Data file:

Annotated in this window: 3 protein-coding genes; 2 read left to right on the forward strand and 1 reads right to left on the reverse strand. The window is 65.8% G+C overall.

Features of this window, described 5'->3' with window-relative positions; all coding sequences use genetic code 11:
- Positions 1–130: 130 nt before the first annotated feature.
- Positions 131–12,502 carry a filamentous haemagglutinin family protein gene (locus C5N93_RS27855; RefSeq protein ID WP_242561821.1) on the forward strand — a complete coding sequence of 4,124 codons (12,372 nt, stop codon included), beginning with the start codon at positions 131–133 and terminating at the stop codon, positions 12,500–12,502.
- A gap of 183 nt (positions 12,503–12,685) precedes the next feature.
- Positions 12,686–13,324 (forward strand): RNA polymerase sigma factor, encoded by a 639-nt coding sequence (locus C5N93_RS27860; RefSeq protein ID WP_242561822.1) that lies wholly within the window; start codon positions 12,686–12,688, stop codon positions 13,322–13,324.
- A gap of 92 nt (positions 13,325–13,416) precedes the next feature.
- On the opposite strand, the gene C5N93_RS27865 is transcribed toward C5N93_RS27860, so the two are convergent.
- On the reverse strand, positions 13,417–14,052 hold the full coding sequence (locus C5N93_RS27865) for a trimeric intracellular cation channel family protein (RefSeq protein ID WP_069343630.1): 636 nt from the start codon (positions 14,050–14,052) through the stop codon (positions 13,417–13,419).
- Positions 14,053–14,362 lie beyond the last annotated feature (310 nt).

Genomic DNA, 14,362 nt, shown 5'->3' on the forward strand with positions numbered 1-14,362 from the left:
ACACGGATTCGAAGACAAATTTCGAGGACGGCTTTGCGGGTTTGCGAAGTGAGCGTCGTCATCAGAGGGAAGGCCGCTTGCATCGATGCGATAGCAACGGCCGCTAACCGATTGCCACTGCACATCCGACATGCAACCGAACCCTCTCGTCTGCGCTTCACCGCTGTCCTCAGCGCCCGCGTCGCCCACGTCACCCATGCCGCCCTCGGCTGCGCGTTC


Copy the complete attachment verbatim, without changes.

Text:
Annotated in this window: 3 protein-coding genes; 2 read left to right on the forward strand and 1 reads right to left on the reverse strand. The window is 65.8% G+C overall.

Features of this window, described 5'->3' with window-relative positions; all coding sequences use genetic code 11:
- Positions 1–130: 130 nt before the first annotated feature.
- Positions 131–12,502 carry a filamentous haemagglutinin family protein gene (locus C5N93_RS27855; RefSeq protein ID WP_242561821.1) on the forward strand — a complete coding sequence of 4,124 codons (12,372 nt, stop codon included), beginning with the start codon at positions 131–133 and terminating at the stop codon, positions 12,500–12,502.
- A gap of 183 nt (positions 12,503–12,685) precedes the next feature.
- Positions 12,686–13,324 (forward strand): RNA polymerase sigma factor, encoded by a 639-nt coding sequence (locus C5N93_RS27860; RefSeq protein ID WP_242561822.1) that lies wholly within the window; start codon positions 12,686–12,688, stop codon positions 13,322–13,324.
- A gap of 92 nt (positions 13,325–13,416) precedes the next feature.
- On the opposite strand, the gene C5N93_RS27865 is transcribed toward C5N93_RS27860, so the two are convergent.
- On the reverse strand, positions 13,417–14,052 hold the full coding sequence (locus C5N93_RS27865) for a trimeric intracellular cation channel family protein (RefSeq protein ID WP_069343630.1): 636 nt from the start codon (positions 14,050–14,052) through the stop codon (positions 13,417–13,419).
- Positions 14,053–14,362 lie beyond the last annotated feature (310 nt).

Genomic DNA, 14,362 nt, shown 5'->3' on the forward strand with positions numbered 1-14,362 from the left:
ACACGGATTCGAAGACAAATTTCGAGGACGGCTTTGCGGGTTTGCGAAGTGAGCGTCGTCATCAGAGGGAAGGCCGCTTGCATCGATGCGATAGCAACGGCCGCTAACCGATTGCCACTGCACATCCGACATGCAACCGAACCCTCTCGTCTGCGCTTCACCGCTGTCCTCAGCGCCCGCGTCGCCCACGTCACCCATGCCGCCCTCGGCTGCGCGTTC